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It was 6 weeks until Election Day 2016 and Booz Allen Hamilton's Mike O’Shea and his wife, Sandy, still needed to figure out how to cast their votes from Germany.
It had been over a month since they’d moved to Darmstadt for Mike’s work in Booz Allen’s cyber business, but between marathon trips to Ikea and adjusting to life in a new country, there’d been no time to think about voting. It was important to both of them—“I haven’t missed an election since bootcamp,” Mike says—but now they worried it might be too late.
They considered trying to complete an absentee ballot at a nearby military base, but Mike recalled from his days in the Marine Corps that would involve long lines and inconvenient hours.
Seeking a better way, Sandy took to Google and discovered the Department of Defense’s (DoD) Federal Voting Assistance Program (FVAP). Using FVAP.gov, she and Mike had their absentee ballots filled out and printed in less than an hour.
“It was straightforward and easy,” Mike says. “We expected overseas voting to be a bigger hassle.”
Since 1986, it’s been FVAP’s mission to make sure Americans living abroad have everything they need to remotely exercise their voting rights. Prior to the 2016 election, the program’s website was running on severely outdated technology. To make the rapid and radical improvements necessary to meet the demands the looming election would bring, FVAP turned to Booz Allen.
“I haven't missed an election since bootcamp. It was straightforward and easy. We expected overseas voting to be a bigger hassle. ”
- Booz Allen cyber expert Mike O'Shea
When our team evaluated FVAP.gov, we found a site that offered mountains of information—absentee ballot laws, deadlines, and request forms for all 50 states—but little guidance on how to navigate it.
Any revisions to this info, no matter how tiny, had to be coded in raw HTML and sent to the site’s DoD-owned hosting facility for a review and posting process that often took weeks. Because this hosting facility could not adjust user capacity on demand, FVAP had to estimate peak traffic requirements and pay to accommodate them year-round.
With an election season traffic surge looming, an estimate wouldn’t cut it. To ensure that its site performed when users needed it most, FVAP needed the ability to instantly scale up capacity as conditions required. This couldn’t happen on DoD servers. The only option was to move FVAP.gov to the cloud.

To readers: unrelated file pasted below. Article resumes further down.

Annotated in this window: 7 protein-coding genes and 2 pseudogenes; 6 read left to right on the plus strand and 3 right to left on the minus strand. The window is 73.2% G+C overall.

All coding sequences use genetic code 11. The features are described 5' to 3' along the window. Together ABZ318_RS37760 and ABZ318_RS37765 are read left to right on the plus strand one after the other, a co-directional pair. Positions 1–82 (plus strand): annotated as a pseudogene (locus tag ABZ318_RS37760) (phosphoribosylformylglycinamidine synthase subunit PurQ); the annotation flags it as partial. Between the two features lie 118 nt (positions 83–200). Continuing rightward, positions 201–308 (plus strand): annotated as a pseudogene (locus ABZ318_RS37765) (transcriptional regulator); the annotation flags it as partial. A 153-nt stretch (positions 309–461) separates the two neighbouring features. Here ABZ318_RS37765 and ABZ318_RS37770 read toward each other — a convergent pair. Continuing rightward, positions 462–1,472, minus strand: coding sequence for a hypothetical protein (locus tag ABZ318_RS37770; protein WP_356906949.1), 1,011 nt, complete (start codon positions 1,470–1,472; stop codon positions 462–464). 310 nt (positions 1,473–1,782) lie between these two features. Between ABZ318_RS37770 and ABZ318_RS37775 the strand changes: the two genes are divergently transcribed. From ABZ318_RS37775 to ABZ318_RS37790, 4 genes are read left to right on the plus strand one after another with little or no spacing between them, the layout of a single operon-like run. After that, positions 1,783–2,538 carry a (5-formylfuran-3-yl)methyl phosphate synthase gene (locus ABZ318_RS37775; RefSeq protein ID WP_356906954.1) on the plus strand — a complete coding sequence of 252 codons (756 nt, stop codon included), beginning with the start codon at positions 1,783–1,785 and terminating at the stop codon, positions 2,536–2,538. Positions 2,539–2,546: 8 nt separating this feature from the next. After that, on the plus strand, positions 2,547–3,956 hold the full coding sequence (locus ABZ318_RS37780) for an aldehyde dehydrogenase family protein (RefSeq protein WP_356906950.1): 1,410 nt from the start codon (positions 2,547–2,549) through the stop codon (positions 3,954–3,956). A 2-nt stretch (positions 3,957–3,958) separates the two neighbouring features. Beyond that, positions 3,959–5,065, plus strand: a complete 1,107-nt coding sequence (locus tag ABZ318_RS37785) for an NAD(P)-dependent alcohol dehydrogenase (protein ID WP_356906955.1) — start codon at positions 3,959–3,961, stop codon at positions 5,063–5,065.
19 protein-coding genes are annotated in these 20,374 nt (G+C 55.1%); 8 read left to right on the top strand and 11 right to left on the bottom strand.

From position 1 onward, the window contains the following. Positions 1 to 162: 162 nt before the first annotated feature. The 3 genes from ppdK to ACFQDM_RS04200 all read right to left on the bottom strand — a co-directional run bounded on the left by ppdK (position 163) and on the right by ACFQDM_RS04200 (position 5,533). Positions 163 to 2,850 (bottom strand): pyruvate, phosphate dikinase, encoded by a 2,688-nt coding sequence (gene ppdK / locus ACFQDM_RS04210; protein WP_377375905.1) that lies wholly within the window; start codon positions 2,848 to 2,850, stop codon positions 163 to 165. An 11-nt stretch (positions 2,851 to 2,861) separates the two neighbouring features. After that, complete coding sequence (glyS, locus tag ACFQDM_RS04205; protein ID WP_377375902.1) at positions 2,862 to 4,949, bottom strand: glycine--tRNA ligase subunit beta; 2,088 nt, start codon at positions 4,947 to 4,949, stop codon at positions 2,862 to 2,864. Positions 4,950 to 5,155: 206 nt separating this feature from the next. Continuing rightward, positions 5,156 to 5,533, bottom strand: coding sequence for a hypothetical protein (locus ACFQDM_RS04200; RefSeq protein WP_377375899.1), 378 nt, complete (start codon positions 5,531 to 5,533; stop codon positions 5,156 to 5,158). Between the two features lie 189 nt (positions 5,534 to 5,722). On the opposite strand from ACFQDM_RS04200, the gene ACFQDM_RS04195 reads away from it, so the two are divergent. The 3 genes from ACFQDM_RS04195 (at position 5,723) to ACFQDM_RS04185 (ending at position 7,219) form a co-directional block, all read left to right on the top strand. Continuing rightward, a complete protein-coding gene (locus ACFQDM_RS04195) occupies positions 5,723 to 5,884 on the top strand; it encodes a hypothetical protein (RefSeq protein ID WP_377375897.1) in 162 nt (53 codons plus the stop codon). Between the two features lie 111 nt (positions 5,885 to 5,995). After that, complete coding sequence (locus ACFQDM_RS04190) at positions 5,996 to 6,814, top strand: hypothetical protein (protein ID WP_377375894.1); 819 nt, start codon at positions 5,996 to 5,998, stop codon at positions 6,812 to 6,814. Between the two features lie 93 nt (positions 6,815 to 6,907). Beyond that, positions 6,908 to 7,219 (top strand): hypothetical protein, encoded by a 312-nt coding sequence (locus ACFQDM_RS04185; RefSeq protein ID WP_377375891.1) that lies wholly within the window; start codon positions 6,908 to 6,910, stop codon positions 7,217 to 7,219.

Amazon Web Services’ GovCloud was quickly identified as the ideal destination, with a pay-as-you-need scaling plan that allowed FVAP to keep capacity high for the election, then scale back when activity returned to normal. The result was increased reliability and a 60 percent cost reduction over the previous system.
The move to GovCloud also gave us full, front-to-back control over FVAP.gov. With the previous host, “on average it would take several weeks to make any type of change,” says Senior Lead Technologist Allison Martin, the project manager. “That made it difficult to rapidly respond to, for example, changes in state law that took place during the election cycle.”
In the cloud, work could be completed far faster. A deployment cycle for a full site release that once took 40 days now took only 24 hours.
With this heightened agility, a number of new and necessary capabilities were added for back- and front-end users. They included a customized content management system with user-friendly features like a word processor-style text editor, as well as an automated online assistant resembling the wizards on popular tax-filing websites. Users got step-by-step guidance for acquiring, completing, and casting absentee ballots.
The 2016 election provided an immediate test for FVAP.gov’s new features and framework. The site served a record number of users without a single issue.
This is a special source of pride for Lead Engineer James Goodwin. His father served in the U.S. Air Force, which meant frequent moves for him and his family. Everywhere he went, from Nebraska to Belgium, the local military community made him feel welcome and supported.
“I’ve always been grateful for that hospitality,” he says. “I loved having this opportunity to give back.”
By helping FVAP become one of the first Defense Human Resource Activity components to successfully extricate itself from government servers, we’ve set an example that many will follow.
“We’re a model for agencies looking to move into the cloud,” says Allison. “If FVAP can do it, so can they.”